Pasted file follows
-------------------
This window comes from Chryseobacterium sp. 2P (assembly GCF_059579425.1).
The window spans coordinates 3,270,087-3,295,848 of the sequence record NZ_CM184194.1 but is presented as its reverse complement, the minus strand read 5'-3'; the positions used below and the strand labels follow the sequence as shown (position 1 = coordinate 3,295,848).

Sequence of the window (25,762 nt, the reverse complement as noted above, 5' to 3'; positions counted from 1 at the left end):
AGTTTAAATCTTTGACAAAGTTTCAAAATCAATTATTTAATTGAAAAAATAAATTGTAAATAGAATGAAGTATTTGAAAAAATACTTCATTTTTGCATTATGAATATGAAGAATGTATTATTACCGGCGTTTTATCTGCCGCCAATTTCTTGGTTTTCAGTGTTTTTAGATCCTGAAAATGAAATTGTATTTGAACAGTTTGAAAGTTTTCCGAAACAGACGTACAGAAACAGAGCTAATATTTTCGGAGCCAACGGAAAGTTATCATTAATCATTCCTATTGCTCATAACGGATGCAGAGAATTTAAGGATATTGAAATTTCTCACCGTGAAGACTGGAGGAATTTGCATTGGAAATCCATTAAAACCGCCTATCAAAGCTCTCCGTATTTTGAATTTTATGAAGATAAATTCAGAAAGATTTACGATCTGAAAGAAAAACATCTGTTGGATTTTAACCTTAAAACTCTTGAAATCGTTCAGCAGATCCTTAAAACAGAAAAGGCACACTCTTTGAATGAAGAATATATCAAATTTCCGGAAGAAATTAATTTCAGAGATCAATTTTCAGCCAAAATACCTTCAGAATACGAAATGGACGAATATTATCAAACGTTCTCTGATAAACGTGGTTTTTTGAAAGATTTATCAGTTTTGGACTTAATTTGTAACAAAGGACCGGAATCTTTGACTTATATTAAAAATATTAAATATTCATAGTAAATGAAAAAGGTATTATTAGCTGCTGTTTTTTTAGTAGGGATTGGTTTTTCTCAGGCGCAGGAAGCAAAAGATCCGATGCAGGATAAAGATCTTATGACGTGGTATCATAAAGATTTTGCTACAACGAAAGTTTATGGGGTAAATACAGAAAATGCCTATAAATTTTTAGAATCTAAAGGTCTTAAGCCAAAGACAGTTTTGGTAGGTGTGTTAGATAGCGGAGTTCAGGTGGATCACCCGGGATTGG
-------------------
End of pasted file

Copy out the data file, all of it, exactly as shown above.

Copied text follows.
This window comes from Chryseobacterium sp. 2P (assembly GCF_059579425.1).
The window spans coordinates 3,270,087-3,295,848 of the sequence record NZ_CM184194.1 but is presented as its reverse complement, the minus strand read 5'-3'; the positions used below and the strand labels follow the sequence as shown (position 1 = coordinate 3,295,848).

Sequence of the window (25,762 nt, the reverse complement as noted above, 5' to 3'; positions counted from 1 at the left end):
AGTTTAAATCTTTGACAAAGTTTCAAAATCAATTATTTAATTGAAAAAATAAATTGTAAATAGAATGAAGTATTTGAAAAAATACTTCATTTTTGCATTATGAATATGAAGAATGTATTATTACCGGCGTTTTATCTGCCGCCAATTTCTTGGTTTTCAGTGTTTTTAGATCCTGAAAATGAAATTGTATTTGAACAGTTTGAAAGTTTTCCGAAACAGACGTACAGAAACAGAGCTAATATTTTCGGAGCCAACGGAAAGTTATCATTAATCATTCCTATTGCTCATAACGGATGCAGAGAATTTAAGGATATTGAAATTTCTCACCGTGAAGACTGGAGGAATTTGCATTGGAAATCCATTAAAACCGCCTATCAAAGCTCTCCGTATTTTGAATTTTATGAAGATAAATTCAGAAAGATTTACGATCTGAAAGAAAAACATCTGTTGGATTTTAACCTTAAAACTCTTGAAATCGTTCAGCAGATCCTTAAAACAGAAAAGGCACACTCTTTGAATGAAGAATATATCAAATTTCCGGAAGAAATTAATTTCAGAGATCAATTTTCAGCCAAAATACCTTCAGAATACGAAATGGACGAATATTATCAAACGTTCTCTGATAAACGTGGTTTTTTGAAAGATTTATCAGTTTTGGACTTAATTTGTAACAAAGGACCGGAATCTTTGACTTATATTAAAAATATTAAATATTCATAGTAAATGAAAAAGGTATTATTAGCTGCTGTTTTTTTAGTAGGGATTGGTTTTTCTCAGGCGCAGGAAGCAAAAGATCCGATGCAGGATAAAGATCTTATGACGTGGTATCATAAAGATTTTGCTACAACGAAAGTTTATGGGGTAAATACAGAAAATGCCTATAAATTTTTAGAATCTAAAGGTCTTAAGCCAAAGACAGTTTTGGTAGGTGTGTTAGATAGCGGAGTTCAGGTGGATCACCCGGGATTGG